Holly Willoughby's maternal wiles

Holly Willoughby

As a mum of three young children, Holly Willoughby has experienced all the joys, frustrations and tears that come with being a busy working mother.
And while the TV presenter doesn’t claim to be a trained childcare expert, after having successfully battled through the early years with her children, she wants to share her hands-on expertise of childrearing with other parents.Holly Willoughby
So she’s written a new parenting guide, Truly Happy Baby… It Worked For Me, packed with her own candid experiences of, and practical tips on, everything from feeding and sleeping to looking after yourself.

Friendly advice

“I know from first-hand experience with my three babies that one-size-fits-all parenting doesn’t work,” writes Willoughby.
“So this book is to help parents find out what will work for them and their baby. I’ve included all the information and friendly advice I wish I’d been given before I became a mum for the first time, alongside the routines, short-cuts and tips that worked for me.”
Willoughby, 35, whose children are Harry, seven, Belle, five, and Chester, 21 months, says she hopes her book will empower new mothers to trust their own “mummy intuition” and confidently look after their children in their own way during the year after birth.
“We all have that intuition, we just need to learn to tune into it.”
The former Celebrity Mum of the Year, who’s married to TV producer Dan Baldwin, says all three of her babies were very different – the first, Harry, was a “fairly straightforward” baby, while Belle was nearly six-weeks premature, and little Chester had terrible tongue-tie and reflux.


Willoughby says that while she had no problems breastfeeding Harry, she was happy to ‘top him up’ with formula so they could both get some sleep. Belle was successfully breastfed too, but Willoughby had problems breastfeeding Chester, and admits: “I soon realised that sometimes, no matter how hard you try, it doesn’t work out.”
So her youngest son was bottle-fed expressed breast milk, and then formula.
She stresses that mums should feed however they’re most comfortable, and shouldn’t feel guilty if breastfeeding doesn’t work out, as it didn’t for Chester.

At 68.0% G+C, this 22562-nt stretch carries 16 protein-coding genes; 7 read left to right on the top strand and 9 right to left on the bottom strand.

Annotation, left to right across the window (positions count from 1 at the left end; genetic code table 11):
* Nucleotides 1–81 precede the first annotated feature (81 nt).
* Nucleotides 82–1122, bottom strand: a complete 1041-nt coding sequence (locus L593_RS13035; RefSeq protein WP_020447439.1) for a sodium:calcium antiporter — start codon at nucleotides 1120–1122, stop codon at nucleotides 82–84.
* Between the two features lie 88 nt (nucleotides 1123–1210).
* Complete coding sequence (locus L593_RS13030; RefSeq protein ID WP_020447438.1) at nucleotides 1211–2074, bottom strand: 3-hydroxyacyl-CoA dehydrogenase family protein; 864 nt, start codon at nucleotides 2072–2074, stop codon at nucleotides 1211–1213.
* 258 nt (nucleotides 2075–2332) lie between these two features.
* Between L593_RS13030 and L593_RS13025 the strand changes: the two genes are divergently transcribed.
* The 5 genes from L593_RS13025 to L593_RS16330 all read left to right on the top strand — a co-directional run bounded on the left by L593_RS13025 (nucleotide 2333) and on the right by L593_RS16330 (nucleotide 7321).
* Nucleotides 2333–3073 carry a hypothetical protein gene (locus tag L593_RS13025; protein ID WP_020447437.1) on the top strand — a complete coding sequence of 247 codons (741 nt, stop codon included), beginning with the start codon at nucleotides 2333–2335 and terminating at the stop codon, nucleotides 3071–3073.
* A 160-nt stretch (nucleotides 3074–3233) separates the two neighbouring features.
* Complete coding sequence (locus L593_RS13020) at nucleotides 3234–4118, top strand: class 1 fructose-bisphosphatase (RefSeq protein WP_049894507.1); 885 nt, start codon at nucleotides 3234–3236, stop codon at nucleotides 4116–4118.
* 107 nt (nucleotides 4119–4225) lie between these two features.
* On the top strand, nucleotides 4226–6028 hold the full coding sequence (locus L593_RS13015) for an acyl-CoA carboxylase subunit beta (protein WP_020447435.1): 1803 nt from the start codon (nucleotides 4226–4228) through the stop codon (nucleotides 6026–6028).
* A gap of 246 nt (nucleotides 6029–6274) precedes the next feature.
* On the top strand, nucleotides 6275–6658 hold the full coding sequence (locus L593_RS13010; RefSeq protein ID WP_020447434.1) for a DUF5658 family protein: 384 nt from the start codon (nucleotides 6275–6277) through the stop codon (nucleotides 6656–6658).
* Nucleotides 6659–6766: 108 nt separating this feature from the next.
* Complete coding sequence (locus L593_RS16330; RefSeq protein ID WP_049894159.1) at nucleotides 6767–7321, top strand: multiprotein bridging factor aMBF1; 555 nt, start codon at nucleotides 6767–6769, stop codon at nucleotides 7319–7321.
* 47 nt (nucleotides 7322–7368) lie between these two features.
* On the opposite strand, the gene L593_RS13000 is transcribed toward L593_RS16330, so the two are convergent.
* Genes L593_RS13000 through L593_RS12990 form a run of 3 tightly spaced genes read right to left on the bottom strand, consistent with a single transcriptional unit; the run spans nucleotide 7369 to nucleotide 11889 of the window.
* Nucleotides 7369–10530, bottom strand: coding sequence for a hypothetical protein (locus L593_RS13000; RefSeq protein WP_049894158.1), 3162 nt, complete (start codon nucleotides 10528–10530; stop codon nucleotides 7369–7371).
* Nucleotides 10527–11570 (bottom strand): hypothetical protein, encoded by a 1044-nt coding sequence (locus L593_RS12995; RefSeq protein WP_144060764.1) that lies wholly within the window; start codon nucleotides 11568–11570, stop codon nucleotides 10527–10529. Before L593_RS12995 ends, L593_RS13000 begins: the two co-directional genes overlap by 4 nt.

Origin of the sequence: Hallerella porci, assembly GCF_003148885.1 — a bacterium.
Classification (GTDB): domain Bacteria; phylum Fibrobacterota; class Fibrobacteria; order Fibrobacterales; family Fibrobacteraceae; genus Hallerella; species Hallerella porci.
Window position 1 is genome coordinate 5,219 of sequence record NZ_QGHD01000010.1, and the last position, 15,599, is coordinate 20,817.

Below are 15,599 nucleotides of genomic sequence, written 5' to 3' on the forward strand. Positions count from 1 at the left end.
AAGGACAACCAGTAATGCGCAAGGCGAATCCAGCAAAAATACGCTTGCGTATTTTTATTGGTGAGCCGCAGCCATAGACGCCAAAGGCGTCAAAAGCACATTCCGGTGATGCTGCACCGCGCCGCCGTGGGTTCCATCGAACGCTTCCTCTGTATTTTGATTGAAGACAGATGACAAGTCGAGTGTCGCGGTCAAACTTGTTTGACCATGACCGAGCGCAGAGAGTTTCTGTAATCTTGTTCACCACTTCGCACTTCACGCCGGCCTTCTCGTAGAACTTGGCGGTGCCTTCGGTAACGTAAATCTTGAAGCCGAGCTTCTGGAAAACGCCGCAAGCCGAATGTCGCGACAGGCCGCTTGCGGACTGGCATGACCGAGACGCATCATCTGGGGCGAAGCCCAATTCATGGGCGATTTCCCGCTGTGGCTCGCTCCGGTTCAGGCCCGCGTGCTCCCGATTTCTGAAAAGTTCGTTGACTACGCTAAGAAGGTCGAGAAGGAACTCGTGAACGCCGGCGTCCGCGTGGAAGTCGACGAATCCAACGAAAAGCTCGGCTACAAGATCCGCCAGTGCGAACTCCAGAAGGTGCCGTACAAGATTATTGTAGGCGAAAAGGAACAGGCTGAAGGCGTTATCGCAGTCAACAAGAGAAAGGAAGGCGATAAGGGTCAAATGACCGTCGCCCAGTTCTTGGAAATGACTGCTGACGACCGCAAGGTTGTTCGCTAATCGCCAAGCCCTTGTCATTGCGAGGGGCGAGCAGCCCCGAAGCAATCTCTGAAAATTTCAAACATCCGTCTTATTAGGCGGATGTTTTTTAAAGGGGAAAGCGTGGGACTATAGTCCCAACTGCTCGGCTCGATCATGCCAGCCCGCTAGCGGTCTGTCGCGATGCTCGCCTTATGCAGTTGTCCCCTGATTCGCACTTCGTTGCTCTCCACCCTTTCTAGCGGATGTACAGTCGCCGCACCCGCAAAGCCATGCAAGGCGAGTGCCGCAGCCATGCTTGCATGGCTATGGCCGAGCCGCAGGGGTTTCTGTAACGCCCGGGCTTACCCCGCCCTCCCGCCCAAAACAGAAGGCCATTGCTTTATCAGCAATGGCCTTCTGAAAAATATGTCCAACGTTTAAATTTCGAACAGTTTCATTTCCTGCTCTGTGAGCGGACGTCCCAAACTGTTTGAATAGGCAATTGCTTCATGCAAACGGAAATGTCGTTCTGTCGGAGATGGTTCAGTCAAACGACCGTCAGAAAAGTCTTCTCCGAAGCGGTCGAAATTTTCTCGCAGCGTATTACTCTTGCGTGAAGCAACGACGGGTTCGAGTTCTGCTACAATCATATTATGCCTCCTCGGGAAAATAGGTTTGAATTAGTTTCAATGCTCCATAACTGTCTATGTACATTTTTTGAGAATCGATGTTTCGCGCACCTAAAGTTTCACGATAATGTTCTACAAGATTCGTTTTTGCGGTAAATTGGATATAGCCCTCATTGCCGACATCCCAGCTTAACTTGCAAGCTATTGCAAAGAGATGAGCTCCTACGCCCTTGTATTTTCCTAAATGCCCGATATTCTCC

The book contains advice on all aspects of breastfeeding – checked, like all the other advice in the book, by medical professionals – and also outlines reasons new mums may choose to switch to formula.
And in addition to plenty of feeding tips and troubleshooting advice, she suggests: “Be prepared to have lots of muslins around you.
“And tie your hair back, because if they can see it, they will throw up on it.”


As well as advice on sleep routines and safer sleep practices, Willoughby recommends a video monitor, admitting that although she was sceptical about them at first, she tried one for Chester and is a convert. She also loves baby sleeping bags, and bedside cots with sides that roll up and down.
She used one with Chester when he had reflux problems in his early weeks, and slept downstairs with him to avoid disturbing the rest of the family.
“He just wasn’t able to be that baby who sleeps, feeds and then sleeps,” she recalls.
“It took me hours to feed and settle him back to sleep, then he’d be waking soon after to start the whole process again.
“Moving downstairs was the only option that worked for me and that particular baby.”


Willoughby outlines the tests babies undergo after they’re born, and warns mothers to take medical advice before rushing home after the birth.
She recalls how just minutes after giving birth to Harry, her husband mentioned he’d just bumped into TV presenters Tess Daly and her husband Vernon Kay having a tour of the maternity unit.
In her “adrenalin-fuelled postpartum euphoria” Willoughby suggested her husband invite them in to meet the new arrival, but he “quite rightly pointed out that it might not be the best time given the doctor was still stitching up my vagina”.
Half an hour later, Willoughby got up – and passed out.


The This Morning presenter discusses development milestones, toys and games, and stresses the importance of talking to your baby and pointing things out.
Remembering a rare occasion when the kids weren’t in the back of the car when she was driving, she says she realised she was muttering “Car… car.. fire engine…” because she was so used to pointing out vehicles to Harry.
“See… you do become a crazy woman!”

Looking after you

New mums need to make keeping themselves healthy and well a priority, says Willoughby, advising them to seek practical and emotional support, and not to hide their often-tumultuous emotions.
“I used to announce quite frequently that, ‘I’m going to have a cry now’ and promptly burst into tears,” she admits, while stressing that being emotional is a normal phase that won’t last forever.
Overall, Willoughby points out a mum’s intuition is her most important tool in the first year after giving birth, and declares: “No parent on the planet gets it right all the time. I certainly didn’t, and more often than not the questionable decisions I made were not my own.”